It is not only our nature, environment and economy that are at stake, when the climate is changing. New research focuses on the public health implications of climate change in the arctic region.
Research on this topic has not yet been conducted in Greenland, but insights from Canada and Alaska can be of value in a Greenlandic context and can give an indication of areas that require special attention. A warmer climate can lead to new pathogens and allergies and can change the nutritional base for many people.
The Arctic Climate Impact Assessment published in 2005 contains a chapter on Public Health. The chapter deals with the direct and the indirect health-related consequences of a changing climate. It is also considers how to deal with the challenges that are expected to arise and suggests that indicators be developed to measure the impact. The report offers a number of recommendations, which provide an outline for the management of public health in arctic societies affected by a changing climate. The chapter is available online here.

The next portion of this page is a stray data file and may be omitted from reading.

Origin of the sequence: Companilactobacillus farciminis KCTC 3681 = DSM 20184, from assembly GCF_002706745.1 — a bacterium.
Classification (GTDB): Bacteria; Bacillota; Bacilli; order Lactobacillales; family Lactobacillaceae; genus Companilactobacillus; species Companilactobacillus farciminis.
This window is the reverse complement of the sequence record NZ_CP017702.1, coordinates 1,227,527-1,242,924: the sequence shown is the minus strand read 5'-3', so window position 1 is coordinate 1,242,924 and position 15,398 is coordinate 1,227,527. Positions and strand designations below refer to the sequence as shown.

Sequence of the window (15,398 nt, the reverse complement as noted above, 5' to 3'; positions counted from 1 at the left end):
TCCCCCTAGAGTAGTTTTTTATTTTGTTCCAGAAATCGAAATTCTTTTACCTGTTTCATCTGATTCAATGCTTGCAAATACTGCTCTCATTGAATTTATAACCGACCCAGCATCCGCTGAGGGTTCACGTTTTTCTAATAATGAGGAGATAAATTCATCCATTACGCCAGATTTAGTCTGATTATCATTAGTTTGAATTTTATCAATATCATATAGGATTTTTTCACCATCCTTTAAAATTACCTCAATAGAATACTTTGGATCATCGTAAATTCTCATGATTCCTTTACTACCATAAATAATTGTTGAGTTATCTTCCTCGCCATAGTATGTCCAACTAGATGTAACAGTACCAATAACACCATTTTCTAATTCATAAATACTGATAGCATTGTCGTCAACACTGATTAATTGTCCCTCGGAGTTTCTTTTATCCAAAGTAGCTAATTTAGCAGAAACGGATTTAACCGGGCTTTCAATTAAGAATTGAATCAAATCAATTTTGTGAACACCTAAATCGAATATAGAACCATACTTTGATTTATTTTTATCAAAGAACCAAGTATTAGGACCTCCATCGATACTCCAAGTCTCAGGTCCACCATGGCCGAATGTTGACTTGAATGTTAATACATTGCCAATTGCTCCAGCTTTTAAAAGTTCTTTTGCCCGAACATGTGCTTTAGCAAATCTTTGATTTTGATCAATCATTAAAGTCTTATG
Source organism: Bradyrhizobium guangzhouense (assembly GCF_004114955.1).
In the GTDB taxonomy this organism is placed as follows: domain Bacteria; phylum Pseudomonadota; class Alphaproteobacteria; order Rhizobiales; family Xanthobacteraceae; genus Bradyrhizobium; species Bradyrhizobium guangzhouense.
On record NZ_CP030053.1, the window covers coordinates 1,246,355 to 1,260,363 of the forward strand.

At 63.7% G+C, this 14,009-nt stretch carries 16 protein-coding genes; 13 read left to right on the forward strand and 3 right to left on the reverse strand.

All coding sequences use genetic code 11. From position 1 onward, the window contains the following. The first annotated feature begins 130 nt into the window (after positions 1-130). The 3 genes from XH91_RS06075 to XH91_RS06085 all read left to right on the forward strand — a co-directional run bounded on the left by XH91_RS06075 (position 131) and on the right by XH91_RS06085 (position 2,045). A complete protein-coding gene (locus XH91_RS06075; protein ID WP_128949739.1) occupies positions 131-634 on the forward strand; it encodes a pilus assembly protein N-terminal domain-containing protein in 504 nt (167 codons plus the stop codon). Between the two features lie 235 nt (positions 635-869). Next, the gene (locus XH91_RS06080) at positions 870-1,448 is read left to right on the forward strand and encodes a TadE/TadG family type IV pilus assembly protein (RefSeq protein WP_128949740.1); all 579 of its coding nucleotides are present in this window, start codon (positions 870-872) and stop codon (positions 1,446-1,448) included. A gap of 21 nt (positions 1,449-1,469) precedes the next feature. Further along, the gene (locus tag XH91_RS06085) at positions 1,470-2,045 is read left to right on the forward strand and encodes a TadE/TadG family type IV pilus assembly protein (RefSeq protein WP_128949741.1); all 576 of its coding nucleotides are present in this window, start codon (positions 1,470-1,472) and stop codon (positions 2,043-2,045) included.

The online portal Arctic Health hosted by the US National Library of Medicine is home to a rich collection of sources in the field. The site is organised into a number of subthemes such as Food Security, Biodiversity and Human Health, Emerging Pathogens, Water and Sanitation, Atmosphere, Air Quality and Temperature Extremes, Elders and Children, Psychosocial Health and Public Health – all under the common headline Climate Change and Human Health. The portal provides links to scientific papers, reports and video lectures and focuses primarily on Canada and Alaska.
Inuit Circumpolar Council publicised a health strategy in 2010 for the period 2010-2014. The strategy treats health in an inclusive manner for Inuit in the entire arctic region and also includes climate change as an important parameter to take into account. The strategy is available here.